Reply
 
Thread Tools Search this Thread Display Modes
 
Old 06-24-2018, 05:22 PM   #21
Guru
 
Xsbank's Avatar
 
City: Pender Harbour, BC
Country: Canada
Vessel Name: Gwaii Haanas
Vessel Model: Custom Aluminum 52
Join Date: Sep 2013
Posts: 3,549
Grand Banks!
__________________
Advertisement

__________________
Don't believe everything that you think.
Xsbank is offline   Reply With Quote
Old 06-24-2018, 06:43 PM   #22
Guru
 
toocoys's Avatar
 
City: Seabrook
Country: United States
Vessel Name: Boku
Vessel Model: 1996 Mainship 37 M/Y
Join Date: Oct 2016
Posts: 715
Quote:
Originally Posted by sdowney717 View Post
Sailing and power cats are nice, but hard to find a slip to fit.
Not to mention hard to find the money for! Have you priced used Cat's lately?

Having a catamaran is the only way that I would EVER get my partner to sail, but affording a cat is a whole nother ball game. It'll never happen.
__________________

toocoys is offline   Reply With Quote
Old 06-24-2018, 09:35 PM   #23
Guru
 
caltexflanc's Avatar
 
City: North Carolina for now
Country: USA
Vessel Name: Small Incentive
Vessel Model: Boston Whaler 130 Sport
Join Date: Aug 2011
Posts: 6,237
Quote:
Originally Posted by BandB View Post
Glad to see one person actually answer the question. I'd second those two, toss in perhaps some of the tug models and a lot of Sea Rays out there.
Not any "tugs" nor anything close to a "semi-displacement" Searays I can think of pre-1990's. And he was looking for top quality.
__________________
George

"There's the Right Way, the Wrong Way, and what some guy says he's gotten away with"
caltexflanc is online now   Reply With Quote
Old 06-24-2018, 09:37 PM   #24
Guru
 
caltexflanc's Avatar
 
City: North Carolina for now
Country: USA
Vessel Name: Small Incentive
Vessel Model: Boston Whaler 130 Sport
Join Date: Aug 2011
Posts: 6,237
Quote:
Originally Posted by psneeld View Post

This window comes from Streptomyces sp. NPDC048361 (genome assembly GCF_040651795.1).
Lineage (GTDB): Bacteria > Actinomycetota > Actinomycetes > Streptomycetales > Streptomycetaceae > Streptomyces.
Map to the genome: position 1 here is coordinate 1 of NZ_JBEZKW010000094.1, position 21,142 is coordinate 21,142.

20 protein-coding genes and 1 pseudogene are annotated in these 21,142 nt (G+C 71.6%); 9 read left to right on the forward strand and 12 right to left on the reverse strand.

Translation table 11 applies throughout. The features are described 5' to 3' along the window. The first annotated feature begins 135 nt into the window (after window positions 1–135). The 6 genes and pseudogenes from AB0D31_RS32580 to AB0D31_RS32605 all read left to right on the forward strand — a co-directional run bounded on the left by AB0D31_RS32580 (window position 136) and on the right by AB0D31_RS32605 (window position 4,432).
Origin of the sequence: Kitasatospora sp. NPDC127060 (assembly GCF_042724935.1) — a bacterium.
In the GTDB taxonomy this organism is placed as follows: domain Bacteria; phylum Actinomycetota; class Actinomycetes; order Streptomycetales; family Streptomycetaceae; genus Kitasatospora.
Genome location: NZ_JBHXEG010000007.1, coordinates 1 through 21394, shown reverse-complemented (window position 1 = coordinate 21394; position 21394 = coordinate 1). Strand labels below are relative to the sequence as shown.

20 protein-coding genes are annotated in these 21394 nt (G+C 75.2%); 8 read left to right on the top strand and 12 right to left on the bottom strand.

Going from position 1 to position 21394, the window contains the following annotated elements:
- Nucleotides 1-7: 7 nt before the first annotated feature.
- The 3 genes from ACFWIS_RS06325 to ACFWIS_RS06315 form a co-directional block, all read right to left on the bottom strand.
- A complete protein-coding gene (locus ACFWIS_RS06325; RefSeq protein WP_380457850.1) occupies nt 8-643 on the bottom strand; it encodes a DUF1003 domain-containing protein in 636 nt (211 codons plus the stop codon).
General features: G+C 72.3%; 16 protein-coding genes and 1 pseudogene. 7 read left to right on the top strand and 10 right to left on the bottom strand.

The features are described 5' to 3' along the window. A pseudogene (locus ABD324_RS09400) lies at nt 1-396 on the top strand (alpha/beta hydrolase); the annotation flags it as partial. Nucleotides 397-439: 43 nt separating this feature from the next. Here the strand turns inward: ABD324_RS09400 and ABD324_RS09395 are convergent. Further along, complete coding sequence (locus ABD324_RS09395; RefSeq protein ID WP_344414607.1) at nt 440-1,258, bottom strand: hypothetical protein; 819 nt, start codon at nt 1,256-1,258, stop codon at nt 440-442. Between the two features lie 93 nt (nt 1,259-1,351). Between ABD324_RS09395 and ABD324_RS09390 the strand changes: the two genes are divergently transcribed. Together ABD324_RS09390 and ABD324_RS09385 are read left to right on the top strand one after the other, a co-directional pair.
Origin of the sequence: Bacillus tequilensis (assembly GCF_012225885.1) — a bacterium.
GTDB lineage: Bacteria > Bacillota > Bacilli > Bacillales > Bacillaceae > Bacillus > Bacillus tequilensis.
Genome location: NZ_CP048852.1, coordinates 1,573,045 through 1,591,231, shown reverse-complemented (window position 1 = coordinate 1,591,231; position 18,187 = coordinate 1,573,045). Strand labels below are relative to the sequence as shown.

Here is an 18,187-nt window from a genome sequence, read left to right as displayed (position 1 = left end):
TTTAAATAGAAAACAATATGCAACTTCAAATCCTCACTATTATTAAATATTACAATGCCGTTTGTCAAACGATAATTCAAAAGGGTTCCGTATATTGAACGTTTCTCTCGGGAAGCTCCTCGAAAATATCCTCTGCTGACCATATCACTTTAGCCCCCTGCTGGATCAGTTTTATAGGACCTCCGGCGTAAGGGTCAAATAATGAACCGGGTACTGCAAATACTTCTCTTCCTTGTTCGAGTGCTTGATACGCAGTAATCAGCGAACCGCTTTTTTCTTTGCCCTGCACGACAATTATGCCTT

And boatloads of lobster hull designs.....
For that time period, I can only think of pure planing boats. Those things can haul some serious ass. Who are you thinking of?
__________________
George

"There's the Right Way, the Wrong Way, and what some guy says he's gotten away with"
caltexflanc is online now   Reply With Quote
Old 06-24-2018, 09:50 PM   #25
Guru
 
South of Heaven's Avatar
 
City: Sharon, Ma
Country: USA
Vessel Name: Slow Lane
Vessel Model: 2005 Silverton 35 Motoryacht
Join Date: May 2017
Posts: 1,065
Quote:
Originally Posted by caltexflanc View Post
For that time period, I can only think of pure planing boats. Those things can haul some serious ass. Who are you thinking of?
What are YOU thinking of? What lobster hull/downeast is a planing boat?
__________________
Jason

2005 Silverton 35 Motoryacht
South of Heaven is online now   Reply With Quote
Old 06-24-2018, 09:52 PM   #26
Guru
 
Nomad Willy's Avatar
 
City: Concrete Washington State
Country: USA
Vessel Name: Willy
Vessel Model: Willard Nomad 30'
Join Date: Oct 2007
Posts: 17,070
Most all Lobsterboats are planing hulls.
Just because they have draggy rounded bilges just means they plane a bit slower. The rounded chines allow the slipstream to suck the boat down and increase the angle of attack and wetted surface. But the straight run aft allows them to plane.
__________________
Eric

North Western Washington State USA
Nomad Willy is online now   Reply With Quote
Old 06-25-2018, 05:47 AM   #27
FF
Guru
 
FF's Avatar
 
Join Date: Oct 2007
Posts: 20,886
'"Just because they have draggy rounded bilges just means they plane a bit slower."

Or need a tad more power to get to the same speed.

As many use recycled automobile V8s , more power is no problem.

The more comfortable roll when stopped working pots is worth a bit more fuel to get home.
FF is offline   Reply With Quote
Old 06-25-2018, 05:58 AM   #28
Guru
 
psneeld's Avatar
 
City: AICW
Country: USA
Vessel Name: Freedom
Vessel Model: Albin 40
Join Date: Oct 2011
Posts: 21,823
Ellis Downeast Semi-displacement Hull Design - Ellis Boat Company ...
Attached Thumbnails
Click image for larger version

Name:	Ellis36LobsterBoat2-1024x617.jpg
Views:	67
Size:	101.8 KB
ID:	77836   Click image for larger version

Name:	Downeast4web.jpg
Views:	76
Size:	129.2 KB
ID:	77837  
psneeld is online now   Reply With Quote
Old 06-25-2018, 06:04 AM   #29
Guru
 
psneeld's Avatar
 
City: AICW
Country: USA
Vessel Name: Freedom
Vessel Model: Albin 40
Join Date: Oct 2011
Posts: 21,823
If one stops and thinks about a day fishing boat, the whole concept of semi displacement comes to light.

A reasonably fast boat to get to/from the fishing grounds, yet capable of hauling loads somewhat efficiently.